In this blog we are going to create a model which counts the number of fingers (1-5) a hand is holding up based on a picture of that hand. First we need to collect data, this data will then need to be processed to a suitable format for deep learning. Once the data is ready, we will train a deep convolutional neural network and make a basic interface which shows the results in real-time.
For our problem we need pictures of a hand holding up different numbers of fingers and corresponding labels. The labels should be the number of fingers the hand is holding up. For this purpose we will need a camera, more specifically a webcamera which we can connect to our computer. We don’t want to overcomplicate the problem right away, therefore we want to keep the data very consistent so let’s take all the pictures with a plain white background, for example a white desk, or perhaps a white wall. We want to place our camera at a distance so the hand fills the majority of the image, the ideal distance will depend on your camera but between 20-30 cm away from your plain white surface should be about right.
Our camera is now in place and we are ready to start taking pictures.. but we soon realize two problems. First, we don’t want to have to take potentially hundreds of pictures manually one-by-one, and secondly, we will need to somehow label the data with the correct label (i.e. number of fingers shown). Of course we could take a picture, and manually give it the correct label, but this process would be very time consuming. Let us automate the process instead. In this blog we will use the CV2 python library. This library will let us capture images from our camera from a python script, solving the first problem of having to manually take pictures.
We make a script which uses the CV2 library to capture an image from our camera, we will also take care of the labelling problem by telling the user how many fingers to hold up. Using the CV2 library we show the current image on screen, as well as some text telling the user how many fingers they should be holding up. Using a loop we can then take multiple pictures and for each one we will automatically label it with how many fingers we told the user to hold up (this assumes that the user follows the instructions correctly). Once we have taken a good amount of pictures, we let the user know its time to hold up a different amount of fingers. The pseudo-code of the process is shown below.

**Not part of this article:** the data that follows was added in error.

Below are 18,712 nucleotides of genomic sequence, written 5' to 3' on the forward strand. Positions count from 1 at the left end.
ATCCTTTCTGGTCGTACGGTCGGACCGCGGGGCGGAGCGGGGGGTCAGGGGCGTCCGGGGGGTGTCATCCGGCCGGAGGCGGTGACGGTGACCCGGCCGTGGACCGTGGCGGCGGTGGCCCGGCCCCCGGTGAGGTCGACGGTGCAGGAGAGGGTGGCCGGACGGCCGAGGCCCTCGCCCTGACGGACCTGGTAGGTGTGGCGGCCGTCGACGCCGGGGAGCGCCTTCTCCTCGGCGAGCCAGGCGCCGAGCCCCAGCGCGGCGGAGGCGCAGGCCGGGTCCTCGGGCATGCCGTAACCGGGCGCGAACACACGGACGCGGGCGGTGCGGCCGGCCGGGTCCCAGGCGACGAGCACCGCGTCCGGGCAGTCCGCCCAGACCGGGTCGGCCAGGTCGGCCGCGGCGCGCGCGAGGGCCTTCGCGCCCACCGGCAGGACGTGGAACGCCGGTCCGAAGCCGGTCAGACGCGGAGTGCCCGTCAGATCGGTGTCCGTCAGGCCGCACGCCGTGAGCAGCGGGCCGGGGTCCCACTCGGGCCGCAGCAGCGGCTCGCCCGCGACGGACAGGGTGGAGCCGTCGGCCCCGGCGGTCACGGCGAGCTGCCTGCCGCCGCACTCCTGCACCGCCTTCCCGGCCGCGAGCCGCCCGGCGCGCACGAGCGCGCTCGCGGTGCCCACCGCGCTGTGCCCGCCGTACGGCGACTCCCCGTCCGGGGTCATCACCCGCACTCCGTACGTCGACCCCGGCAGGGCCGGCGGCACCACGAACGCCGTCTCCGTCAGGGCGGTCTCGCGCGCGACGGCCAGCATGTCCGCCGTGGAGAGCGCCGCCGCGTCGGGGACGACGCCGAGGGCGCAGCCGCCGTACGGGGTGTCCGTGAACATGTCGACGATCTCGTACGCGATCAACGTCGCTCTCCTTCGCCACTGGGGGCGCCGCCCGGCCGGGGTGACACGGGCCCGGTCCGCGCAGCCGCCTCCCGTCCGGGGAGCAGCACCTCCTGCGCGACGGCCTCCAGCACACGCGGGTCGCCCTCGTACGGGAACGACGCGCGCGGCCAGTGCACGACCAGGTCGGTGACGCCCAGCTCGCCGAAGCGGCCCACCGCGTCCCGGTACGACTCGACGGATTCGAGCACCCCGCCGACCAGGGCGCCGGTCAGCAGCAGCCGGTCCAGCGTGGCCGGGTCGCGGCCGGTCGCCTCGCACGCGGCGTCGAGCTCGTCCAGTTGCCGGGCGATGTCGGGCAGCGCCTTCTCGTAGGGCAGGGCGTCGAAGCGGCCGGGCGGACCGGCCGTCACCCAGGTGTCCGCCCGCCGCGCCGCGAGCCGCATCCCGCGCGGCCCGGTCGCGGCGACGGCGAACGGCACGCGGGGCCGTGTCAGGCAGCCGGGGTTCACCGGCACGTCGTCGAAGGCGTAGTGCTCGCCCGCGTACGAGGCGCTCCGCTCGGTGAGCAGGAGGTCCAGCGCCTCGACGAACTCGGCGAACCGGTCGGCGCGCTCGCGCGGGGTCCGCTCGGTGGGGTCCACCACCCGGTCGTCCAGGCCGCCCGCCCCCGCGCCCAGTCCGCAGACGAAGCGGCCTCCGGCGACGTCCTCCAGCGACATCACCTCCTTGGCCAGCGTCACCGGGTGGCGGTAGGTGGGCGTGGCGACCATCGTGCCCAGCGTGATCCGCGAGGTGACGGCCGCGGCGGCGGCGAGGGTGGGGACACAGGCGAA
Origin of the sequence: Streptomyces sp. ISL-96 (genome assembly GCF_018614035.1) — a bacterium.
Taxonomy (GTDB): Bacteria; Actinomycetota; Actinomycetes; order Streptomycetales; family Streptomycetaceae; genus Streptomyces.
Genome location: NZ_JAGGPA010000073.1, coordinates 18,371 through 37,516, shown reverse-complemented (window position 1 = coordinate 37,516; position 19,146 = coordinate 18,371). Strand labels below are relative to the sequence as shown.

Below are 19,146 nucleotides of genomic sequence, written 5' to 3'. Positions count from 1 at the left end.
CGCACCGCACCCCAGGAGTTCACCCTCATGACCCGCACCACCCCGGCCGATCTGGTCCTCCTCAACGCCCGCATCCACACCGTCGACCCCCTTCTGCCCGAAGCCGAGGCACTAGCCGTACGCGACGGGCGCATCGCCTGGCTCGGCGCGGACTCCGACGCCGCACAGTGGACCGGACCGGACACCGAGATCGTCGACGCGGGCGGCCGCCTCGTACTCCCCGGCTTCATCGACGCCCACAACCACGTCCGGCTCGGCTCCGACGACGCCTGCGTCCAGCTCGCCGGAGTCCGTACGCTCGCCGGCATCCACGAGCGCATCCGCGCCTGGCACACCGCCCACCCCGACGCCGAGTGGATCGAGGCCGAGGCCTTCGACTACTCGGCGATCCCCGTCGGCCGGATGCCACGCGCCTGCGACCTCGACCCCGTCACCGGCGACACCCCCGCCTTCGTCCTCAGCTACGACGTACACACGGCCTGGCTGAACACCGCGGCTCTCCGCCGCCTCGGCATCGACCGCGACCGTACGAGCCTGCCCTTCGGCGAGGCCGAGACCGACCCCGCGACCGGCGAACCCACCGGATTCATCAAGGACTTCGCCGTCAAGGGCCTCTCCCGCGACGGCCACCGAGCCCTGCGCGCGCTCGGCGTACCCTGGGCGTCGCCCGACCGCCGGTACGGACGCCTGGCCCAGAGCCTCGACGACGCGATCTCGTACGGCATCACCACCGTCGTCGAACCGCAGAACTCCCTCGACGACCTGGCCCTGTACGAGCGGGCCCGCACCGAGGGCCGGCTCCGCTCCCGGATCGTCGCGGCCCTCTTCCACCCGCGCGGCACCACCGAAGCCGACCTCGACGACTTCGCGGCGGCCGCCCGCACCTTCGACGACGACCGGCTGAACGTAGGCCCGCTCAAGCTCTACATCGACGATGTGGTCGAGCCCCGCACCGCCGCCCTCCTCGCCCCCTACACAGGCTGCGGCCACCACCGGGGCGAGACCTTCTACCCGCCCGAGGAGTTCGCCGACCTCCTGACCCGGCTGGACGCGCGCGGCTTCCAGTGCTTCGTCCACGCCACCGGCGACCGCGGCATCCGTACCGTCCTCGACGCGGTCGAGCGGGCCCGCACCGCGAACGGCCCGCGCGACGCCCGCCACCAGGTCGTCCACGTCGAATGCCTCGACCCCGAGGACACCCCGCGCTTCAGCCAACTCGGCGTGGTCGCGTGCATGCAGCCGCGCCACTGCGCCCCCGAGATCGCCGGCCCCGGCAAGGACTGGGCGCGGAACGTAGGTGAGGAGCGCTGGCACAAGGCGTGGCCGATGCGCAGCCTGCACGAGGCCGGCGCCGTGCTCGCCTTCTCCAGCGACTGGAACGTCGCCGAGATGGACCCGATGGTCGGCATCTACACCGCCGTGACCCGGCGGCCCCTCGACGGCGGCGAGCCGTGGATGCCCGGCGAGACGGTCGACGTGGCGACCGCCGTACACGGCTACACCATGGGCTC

Figure 1: Pseudo code for collecting data
For fast reading and writing to disk, and to simplify later on, we recommend saving the data as a numpy array and not as images.
We now have our images with corresponding label. We will now process the data so it can be used for training of a neural network. The first thing we need to do is to one-hot-encode our labels, if you have encountered classification problems before this should be familiar. Next we want to convert our images to gray-scale. In this problem we are not interested in any feature related to colour so we can work with gray-scale images instead to reduce the complexity. Next, we want to rescale our image pixel values, for example to lie between 0-1. Lastly, we will resize the image to reduce the complexity further (64×64 pixels).
We can either make a separate script which does the pre-processing, our we can add it to our data collection script, reducing the disk space and the need of running two different scripts. The pseudo-code for data collection + data pre-processing is shown below.
Figure 2: Pseudo code for collecting and pre-processing data
Here we also save all the images and labels together in one large numpy array instead of each of separately.
Training a model
With our data ready we can now define and train a model. Since we are working with images we will need a convolutional neural network. Our output should be a class, i.e. how many fingers are being held up. One excellent choice of framework for defining and training a neural network is Keras. With this toolbox we can easily create our network exactly as we want it and Keras will take care of all the difficult mathematical operations in the background. Below is the pseudo-code for defining our network, and training it on our data.
Figure 3: Pseudo code for collecting and pre-processing data
The exact architecture of the network, how much dropout is applied and activation functions can be altered to get the best performance on your dataset.
Showing the results
With our trained model, the last step is to make a simple interface to try out or model. For this we can revisit the CV2 library we used for data collection. Simply take a picture, run it through our trained model and show the picture + the resulting class from our model on screen. The pseudo-code and an example of how it can look is shown below.
Figure 4: Showing the results